You might call it a difference of approach. Ondieki calls it a matter of respect. Although, at 31, she is only three years older than McColgan, she has been running marathons for 10 years. She feels she has paid her dues to the event, and - basically - she does not think McColgan has.
What aroused Ondieki's wrath initially was the brashness which McColgan displayed before her first marathon in New York two years ago - an event the Scottish runner won in 2hr 27min 32sec. 'She was talking about how she wouldn't waste time running between 2.26 and 2.28. It would be 2.20,' Ondieki recalled. 'What annoyed me was her lack of respect for the women who had paved the way in the marathon, particularly Ingrid Kristiansen. Her record of 2.21 is a fantastic one, and no one has got close to it for a long time. To talk about these sort of times as if they are rubbish is in a sense to rubbish the athletes who have run them.
'It all comes down to the athlete. If Liz is capable of running these times she is talking about, she will run them. If she doesn't she'll end up looking foolish. She's put the pressure on herself. But Liz has been great for the women's marathon, I'll say that for her. Her mouth is good for the sport.'
McColgan has talked a good race throughout her career - this week, for instance, she has said that she does not see Ondieki as a major threat, and that she would not be surprised to beat 2hr 20min on Sunday - and she has the medals to show that her talk has not been empty. The approach has clearly paid off for her over the years, both in terms of bolstering her own attitude and eroding that of her fellow competitors. 'If it's good for me and bad for other people, then that's their problem,' she said this week. 'They have to deal with it themselves.' To an extent, the level of the London Marathon's financial commitment to McColgan - her contract to run the next three races could yield her pounds 500,000 - obliges her to give value for money in the build-up as well as the race itself.
But for all her apparent assurance, McColgan is not immune from feelings of insecurity. In Oslo last year, shortly before she failed to better her stadium record for the 10,000 metres, she was transfixed by a televised recording of her Olympic rival Elana Meyer's ominously good performance two days earlier in Stockholm. Yesterday, soon after Ondieki's departure, McColgan's coach and husband, Peter, was ringing to enquire about what she had said.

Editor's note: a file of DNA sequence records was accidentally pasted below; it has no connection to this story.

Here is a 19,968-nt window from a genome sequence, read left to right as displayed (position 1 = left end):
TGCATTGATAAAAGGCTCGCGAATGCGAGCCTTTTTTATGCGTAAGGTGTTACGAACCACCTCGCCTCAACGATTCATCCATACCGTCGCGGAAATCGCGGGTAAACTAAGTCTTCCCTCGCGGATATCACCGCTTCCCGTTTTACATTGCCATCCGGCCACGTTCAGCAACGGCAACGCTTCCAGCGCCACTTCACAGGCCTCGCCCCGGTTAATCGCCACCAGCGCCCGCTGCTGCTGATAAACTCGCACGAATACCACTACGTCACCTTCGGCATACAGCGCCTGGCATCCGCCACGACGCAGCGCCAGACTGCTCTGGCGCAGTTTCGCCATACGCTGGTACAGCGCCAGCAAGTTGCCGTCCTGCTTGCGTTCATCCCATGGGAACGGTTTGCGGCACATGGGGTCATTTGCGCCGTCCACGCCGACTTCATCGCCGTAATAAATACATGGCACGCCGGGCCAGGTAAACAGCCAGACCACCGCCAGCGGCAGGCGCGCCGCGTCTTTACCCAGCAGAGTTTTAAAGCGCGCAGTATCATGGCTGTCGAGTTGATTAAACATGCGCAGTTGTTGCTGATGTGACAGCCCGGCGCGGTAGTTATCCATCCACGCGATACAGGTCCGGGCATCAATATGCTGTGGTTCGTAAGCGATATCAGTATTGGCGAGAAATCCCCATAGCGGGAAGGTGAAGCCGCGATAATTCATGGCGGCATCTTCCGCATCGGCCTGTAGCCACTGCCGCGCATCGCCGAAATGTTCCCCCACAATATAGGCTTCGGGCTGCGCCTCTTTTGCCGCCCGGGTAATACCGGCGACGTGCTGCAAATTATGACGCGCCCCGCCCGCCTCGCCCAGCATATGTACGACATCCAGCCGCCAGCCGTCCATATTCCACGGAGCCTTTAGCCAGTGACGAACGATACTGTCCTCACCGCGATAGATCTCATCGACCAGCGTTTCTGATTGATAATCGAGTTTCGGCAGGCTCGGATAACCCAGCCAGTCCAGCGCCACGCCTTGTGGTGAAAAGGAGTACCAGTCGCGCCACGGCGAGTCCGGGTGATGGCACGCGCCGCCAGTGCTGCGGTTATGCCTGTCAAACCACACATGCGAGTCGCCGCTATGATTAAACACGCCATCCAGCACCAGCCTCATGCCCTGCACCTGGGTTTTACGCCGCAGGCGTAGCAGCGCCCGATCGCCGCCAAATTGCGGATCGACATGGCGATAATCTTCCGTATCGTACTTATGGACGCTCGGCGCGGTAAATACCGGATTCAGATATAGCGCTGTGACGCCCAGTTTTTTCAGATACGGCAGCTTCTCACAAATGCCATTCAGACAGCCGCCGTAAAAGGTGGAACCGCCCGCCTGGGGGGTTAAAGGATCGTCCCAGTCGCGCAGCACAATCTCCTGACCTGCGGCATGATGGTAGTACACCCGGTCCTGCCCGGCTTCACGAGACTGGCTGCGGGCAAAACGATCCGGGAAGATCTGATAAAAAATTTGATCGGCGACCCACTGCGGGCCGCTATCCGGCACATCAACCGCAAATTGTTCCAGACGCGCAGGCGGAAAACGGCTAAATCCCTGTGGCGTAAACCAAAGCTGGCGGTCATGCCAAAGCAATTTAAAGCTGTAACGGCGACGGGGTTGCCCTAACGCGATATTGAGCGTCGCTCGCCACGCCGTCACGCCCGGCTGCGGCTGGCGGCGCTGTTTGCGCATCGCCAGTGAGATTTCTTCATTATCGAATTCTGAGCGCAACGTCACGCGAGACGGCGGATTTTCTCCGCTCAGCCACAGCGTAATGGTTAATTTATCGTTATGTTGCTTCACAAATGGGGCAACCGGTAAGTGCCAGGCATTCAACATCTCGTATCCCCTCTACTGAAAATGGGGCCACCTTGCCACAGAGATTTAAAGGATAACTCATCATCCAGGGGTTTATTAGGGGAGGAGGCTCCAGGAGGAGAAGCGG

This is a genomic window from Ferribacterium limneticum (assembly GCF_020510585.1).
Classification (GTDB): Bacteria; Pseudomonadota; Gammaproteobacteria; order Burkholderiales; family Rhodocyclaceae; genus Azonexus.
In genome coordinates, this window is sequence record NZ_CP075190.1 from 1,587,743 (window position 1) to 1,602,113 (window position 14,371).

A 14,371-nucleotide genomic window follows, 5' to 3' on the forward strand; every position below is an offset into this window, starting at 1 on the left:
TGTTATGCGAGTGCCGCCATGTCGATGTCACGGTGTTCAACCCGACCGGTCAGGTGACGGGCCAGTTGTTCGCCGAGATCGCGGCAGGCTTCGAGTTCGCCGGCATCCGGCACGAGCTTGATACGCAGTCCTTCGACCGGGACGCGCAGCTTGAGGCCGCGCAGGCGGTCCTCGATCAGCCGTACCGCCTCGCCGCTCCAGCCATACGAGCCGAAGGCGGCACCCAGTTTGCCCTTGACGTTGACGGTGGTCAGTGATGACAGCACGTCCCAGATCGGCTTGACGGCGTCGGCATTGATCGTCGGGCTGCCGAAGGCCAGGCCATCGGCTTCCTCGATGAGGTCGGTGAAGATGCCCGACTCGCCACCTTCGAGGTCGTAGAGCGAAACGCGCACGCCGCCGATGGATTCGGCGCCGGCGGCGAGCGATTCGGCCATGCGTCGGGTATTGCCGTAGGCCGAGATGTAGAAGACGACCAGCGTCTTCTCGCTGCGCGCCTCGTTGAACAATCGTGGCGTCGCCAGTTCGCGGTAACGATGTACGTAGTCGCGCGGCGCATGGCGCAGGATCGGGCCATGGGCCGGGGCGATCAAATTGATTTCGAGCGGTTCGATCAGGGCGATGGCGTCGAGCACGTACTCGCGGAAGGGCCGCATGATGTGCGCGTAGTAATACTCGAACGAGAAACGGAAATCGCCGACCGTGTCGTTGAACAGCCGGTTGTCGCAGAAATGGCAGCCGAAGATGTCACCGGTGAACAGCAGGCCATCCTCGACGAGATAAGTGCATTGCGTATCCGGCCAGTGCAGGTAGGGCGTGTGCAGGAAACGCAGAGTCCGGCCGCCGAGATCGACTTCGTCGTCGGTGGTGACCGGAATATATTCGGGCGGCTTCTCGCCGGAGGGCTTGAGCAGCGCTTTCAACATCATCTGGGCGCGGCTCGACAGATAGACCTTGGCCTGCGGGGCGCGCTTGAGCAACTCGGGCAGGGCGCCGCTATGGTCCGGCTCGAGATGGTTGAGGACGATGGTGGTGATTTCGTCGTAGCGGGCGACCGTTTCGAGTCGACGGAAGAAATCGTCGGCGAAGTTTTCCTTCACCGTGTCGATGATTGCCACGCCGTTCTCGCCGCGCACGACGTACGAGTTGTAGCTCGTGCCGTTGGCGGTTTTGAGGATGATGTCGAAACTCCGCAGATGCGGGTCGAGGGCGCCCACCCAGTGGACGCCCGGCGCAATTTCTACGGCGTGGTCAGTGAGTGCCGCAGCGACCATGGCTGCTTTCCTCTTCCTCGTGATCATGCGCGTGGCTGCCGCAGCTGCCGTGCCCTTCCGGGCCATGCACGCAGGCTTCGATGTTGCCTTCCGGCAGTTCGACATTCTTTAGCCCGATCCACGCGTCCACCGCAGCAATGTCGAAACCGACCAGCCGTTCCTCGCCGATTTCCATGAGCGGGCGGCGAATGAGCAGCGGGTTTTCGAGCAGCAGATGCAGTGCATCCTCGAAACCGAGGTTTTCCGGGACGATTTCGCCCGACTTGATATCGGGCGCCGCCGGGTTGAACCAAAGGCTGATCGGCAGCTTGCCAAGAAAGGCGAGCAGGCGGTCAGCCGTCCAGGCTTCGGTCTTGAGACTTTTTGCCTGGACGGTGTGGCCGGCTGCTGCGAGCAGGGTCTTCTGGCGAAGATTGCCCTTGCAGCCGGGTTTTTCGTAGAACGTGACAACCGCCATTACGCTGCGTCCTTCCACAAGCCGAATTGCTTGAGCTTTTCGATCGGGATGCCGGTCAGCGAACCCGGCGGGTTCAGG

McColgan has done well in her first two marathons. Her winning time in New York was the fastest ever by a woman making her debut, and her failure to better it in Tokyo last November, when she finished eight seconds slower, was mitigated by the fact that she ran the last 14 miles in pain, having injured a hamstring in avoiding roadworks.
She maintains that whatever happens to her in a marathon, it can never be as bad as that again. More experienced marathon runners smile wryly at such an assertion.
Ondieki enters Sunday's race, sponsored this year by NutraSweet, knowing that she has run nearly four minutes faster than McColgan. She has won races from out of the pack. She has slogged to victory on her own. And for all her unwillingness to mingle with her rival during the race preparations - it was written into her contract that she would not share the podium at any press conference with McColgan - she has underlined her wish for a clear head-to-head confrontation within the event itself by insisting that the women's race should be kept separate from the men's by means of an earlier start.
For all McColgan's competitiveness and combativeness, there are questions which this event has yet to ask of her. The most profound of these was framed yesterday by a man who has been a central figure in the rise of marathon running within the last 12 years, Australia's former world champion and world record holder Rob de Castella, who plans to make this year's London his last major marathon.
'If there is one tremendous thing in a marathon it's being in contention over the last 10 kilometres,' he said. 'That's when it really comes down to what you have in your core. You have run all the strength, all the superficial fitness out of yourself, and it really comes back down to what's left inside of you. To be in a competitive situation like that and hopefully to be able to draw deep and pull something out of yourself is one of the great things about the marathon.'
McColgan ran away to victory in her previous marathons; it will be fascinating to see how she reacts to the challenge if Ondieki is with her as they approach Tower Bridge.
The indications are that the Australian will be. She shrugs off her defeats by McColgan in the 1991 New York marathon and last year in the Tokyo half-marathon, saying that she was not in proper condition for either occasion. After breaking her personal best for 10 miles last week, in a time that she would only say was close to the world record, she believes that she is now ready to face McColgan in top form for the first time.
Ondieki insists nevertheless that McColgan is the favourite. That is not a burden she wishes to carry into the race. 'I'm just here to run,' she says. She is not; but such an approach guards against hubris. You cannot imagine McColgan even bringing herself to say such a thing.
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